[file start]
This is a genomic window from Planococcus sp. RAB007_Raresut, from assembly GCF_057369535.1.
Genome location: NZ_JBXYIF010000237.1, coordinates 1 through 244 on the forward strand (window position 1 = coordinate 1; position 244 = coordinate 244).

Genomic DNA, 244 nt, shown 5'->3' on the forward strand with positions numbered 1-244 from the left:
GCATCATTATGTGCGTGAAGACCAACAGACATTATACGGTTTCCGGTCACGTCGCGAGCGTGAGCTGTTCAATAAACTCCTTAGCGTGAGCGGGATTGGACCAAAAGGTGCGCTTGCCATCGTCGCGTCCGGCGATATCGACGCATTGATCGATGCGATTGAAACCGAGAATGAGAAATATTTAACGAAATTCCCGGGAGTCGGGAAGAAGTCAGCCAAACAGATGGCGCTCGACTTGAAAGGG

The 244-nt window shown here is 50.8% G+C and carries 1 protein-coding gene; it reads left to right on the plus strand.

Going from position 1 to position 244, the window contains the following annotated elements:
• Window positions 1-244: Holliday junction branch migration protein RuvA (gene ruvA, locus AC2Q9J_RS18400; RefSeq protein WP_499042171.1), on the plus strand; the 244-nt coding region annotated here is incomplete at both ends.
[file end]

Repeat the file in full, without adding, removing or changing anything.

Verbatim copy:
This is a genomic window from Planococcus sp. RAB007_Raresut, from assembly GCF_057369535.1.
Genome location: NZ_JBXYIF010000237.1, coordinates 1 through 244 on the forward strand (window position 1 = coordinate 1; position 244 = coordinate 244).

Genomic DNA, 244 nt, shown 5'->3' on the forward strand with positions numbered 1-244 from the left:
GCATCATTATGTGCGTGAAGACCAACAGACATTATACGGTTTCCGGTCACGTCGCGAGCGTGAGCTGTTCAATAAACTCCTTAGCGTGAGCGGGATTGGACCAAAAGGTGCGCTTGCCATCGTCGCGTCCGGCGATATCGACGCATTGATCGATGCGATTGAAACCGAGAATGAGAAATATTTAACGAAATTCCCGGGAGTCGGGAAGAAGTCAGCCAAACAGATGGCGCTCGACTTGAAAGGG

The 244-nt window shown here is 50.8% G+C and carries 1 protein-coding gene; it reads left to right on the plus strand.

Going from position 1 to position 244, the window contains the following annotated elements:
• Window positions 1-244: Holliday junction branch migration protein RuvA (gene ruvA, locus AC2Q9J_RS18400; RefSeq protein WP_499042171.1), on the plus strand; the 244-nt coding region annotated here is incomplete at both ends.